NR has usefully started to raise line-speeds by replacing some old track with second-hand long welded rail which is still perfectly good for FNL passenger trains at 90mph. Points are not scheduled for upgrading and neither are loops yet to be reinstated at Evanton, Kildary, Golspie and Altnabreac to name a few other potentially useful ones. The eventual reinstatement of the former double track between Clachnaharry and Clunes (Kirkhill) with high speed points at Clunes would be particularly beneficial on the most congested section of the route.
This is a long list of desirable improvements to make the railway much more fit for purpose in the 21st century and attract more passengers and freight. There is plenty of scope for freight, but the commercial impediments suffered by rail freight over the roads needs to be addressed by the UK Government.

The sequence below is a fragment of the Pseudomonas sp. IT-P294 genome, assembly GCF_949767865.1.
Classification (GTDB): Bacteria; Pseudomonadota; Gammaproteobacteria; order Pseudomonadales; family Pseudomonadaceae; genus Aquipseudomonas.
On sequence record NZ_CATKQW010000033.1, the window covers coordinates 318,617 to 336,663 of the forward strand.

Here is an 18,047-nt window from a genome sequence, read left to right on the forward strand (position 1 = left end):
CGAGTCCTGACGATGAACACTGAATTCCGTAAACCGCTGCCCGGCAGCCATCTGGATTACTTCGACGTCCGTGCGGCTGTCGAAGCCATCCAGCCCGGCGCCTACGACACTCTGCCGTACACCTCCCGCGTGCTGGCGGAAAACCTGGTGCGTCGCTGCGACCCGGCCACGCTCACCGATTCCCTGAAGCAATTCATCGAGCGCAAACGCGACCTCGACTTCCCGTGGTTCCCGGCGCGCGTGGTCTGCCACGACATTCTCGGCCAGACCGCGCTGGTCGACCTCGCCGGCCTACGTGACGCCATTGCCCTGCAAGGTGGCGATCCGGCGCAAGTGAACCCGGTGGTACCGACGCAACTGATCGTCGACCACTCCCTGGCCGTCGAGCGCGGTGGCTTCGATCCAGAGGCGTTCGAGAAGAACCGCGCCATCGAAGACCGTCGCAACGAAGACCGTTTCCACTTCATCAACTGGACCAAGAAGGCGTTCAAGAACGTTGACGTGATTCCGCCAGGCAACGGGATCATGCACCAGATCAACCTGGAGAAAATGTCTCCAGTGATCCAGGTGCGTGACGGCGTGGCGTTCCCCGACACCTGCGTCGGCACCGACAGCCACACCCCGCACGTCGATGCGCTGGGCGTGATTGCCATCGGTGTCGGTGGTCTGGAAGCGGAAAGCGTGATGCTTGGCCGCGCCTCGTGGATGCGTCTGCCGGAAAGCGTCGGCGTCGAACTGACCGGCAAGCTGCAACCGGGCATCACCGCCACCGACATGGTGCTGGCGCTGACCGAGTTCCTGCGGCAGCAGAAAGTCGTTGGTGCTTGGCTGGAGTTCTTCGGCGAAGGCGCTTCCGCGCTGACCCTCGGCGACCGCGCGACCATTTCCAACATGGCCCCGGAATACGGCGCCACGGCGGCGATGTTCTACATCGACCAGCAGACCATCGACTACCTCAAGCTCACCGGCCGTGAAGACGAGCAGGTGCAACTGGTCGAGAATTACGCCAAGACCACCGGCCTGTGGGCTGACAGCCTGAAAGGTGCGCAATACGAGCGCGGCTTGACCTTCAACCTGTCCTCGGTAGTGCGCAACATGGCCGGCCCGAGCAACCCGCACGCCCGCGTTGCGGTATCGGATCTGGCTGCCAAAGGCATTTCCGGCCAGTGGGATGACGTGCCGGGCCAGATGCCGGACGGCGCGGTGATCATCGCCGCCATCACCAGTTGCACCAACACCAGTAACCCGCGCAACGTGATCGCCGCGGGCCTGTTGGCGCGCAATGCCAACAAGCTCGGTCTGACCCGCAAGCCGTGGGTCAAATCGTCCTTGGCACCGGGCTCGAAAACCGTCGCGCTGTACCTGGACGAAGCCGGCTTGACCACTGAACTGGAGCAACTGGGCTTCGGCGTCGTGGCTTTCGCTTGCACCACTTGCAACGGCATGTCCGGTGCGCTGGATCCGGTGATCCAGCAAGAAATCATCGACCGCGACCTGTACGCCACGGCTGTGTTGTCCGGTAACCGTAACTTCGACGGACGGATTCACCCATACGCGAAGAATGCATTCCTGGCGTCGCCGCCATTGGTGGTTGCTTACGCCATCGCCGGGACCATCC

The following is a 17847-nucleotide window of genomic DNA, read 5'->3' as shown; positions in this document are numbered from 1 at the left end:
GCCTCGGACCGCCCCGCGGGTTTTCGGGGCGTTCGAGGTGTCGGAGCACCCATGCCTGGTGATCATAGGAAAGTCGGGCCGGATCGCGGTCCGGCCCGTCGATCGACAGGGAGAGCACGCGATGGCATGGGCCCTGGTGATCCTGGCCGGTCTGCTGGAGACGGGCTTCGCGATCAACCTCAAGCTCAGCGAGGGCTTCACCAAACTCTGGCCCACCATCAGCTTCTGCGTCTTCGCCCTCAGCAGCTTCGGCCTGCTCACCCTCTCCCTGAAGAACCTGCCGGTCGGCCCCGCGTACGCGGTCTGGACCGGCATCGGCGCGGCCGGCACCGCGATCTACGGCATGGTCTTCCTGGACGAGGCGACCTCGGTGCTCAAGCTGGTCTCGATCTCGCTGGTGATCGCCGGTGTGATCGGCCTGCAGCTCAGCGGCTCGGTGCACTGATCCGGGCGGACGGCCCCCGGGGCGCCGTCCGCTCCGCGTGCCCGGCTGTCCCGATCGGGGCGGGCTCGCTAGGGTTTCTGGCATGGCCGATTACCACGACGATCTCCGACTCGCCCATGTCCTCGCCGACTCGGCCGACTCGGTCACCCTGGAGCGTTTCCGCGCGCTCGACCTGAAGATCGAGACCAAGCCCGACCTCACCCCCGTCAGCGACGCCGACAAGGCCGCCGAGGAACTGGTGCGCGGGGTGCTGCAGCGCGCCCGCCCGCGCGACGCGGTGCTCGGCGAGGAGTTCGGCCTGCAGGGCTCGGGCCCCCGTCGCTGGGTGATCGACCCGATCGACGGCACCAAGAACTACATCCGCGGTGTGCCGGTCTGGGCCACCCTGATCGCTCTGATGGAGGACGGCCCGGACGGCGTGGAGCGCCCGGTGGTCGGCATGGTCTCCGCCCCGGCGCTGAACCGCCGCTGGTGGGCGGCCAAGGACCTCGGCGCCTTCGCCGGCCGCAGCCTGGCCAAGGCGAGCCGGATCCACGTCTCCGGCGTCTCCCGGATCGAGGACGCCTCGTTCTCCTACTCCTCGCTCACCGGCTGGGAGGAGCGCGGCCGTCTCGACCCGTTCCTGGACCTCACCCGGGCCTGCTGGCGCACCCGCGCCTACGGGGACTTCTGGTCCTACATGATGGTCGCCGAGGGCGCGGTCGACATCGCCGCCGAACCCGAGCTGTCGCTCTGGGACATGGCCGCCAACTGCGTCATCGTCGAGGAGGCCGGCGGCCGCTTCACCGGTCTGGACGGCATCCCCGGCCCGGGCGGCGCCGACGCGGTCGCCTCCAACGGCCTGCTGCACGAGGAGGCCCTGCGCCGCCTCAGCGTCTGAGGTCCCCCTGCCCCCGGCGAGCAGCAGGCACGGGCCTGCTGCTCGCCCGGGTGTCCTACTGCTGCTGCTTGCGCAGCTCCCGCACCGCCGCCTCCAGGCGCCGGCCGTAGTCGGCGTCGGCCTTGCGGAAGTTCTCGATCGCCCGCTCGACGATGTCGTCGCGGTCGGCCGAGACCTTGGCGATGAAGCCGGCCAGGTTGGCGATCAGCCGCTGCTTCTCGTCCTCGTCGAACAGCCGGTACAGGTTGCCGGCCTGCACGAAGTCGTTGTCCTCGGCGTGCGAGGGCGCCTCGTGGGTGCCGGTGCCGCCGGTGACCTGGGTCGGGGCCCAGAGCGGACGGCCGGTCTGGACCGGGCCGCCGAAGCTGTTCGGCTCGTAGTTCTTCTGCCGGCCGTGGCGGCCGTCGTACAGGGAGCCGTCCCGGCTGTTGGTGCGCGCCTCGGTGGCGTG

You will notice I have not mentioned the idea of a short cut between Tain and Golspie via Dornoch. This is an obvious no-brainer and we have tried to get a line of route safeguarded. The problem, in common with most of the desirable improvements above, is how are we going to get it funded? If BCR were to mean Better Connections by Rail and governments were to properly start thinking strategically, the FNL would be seen as an important investment for the nation, an artery connecting the heartlands with the extremity, providing a safer alternative to road, and an insurance should we get into severe difficulties with oil supplies.
Wither the Far North Line? I don't think so, but we have one hell of a fight on our hands to get Government recognition of the considerable funds needed to ensure the line and its services are properly improved.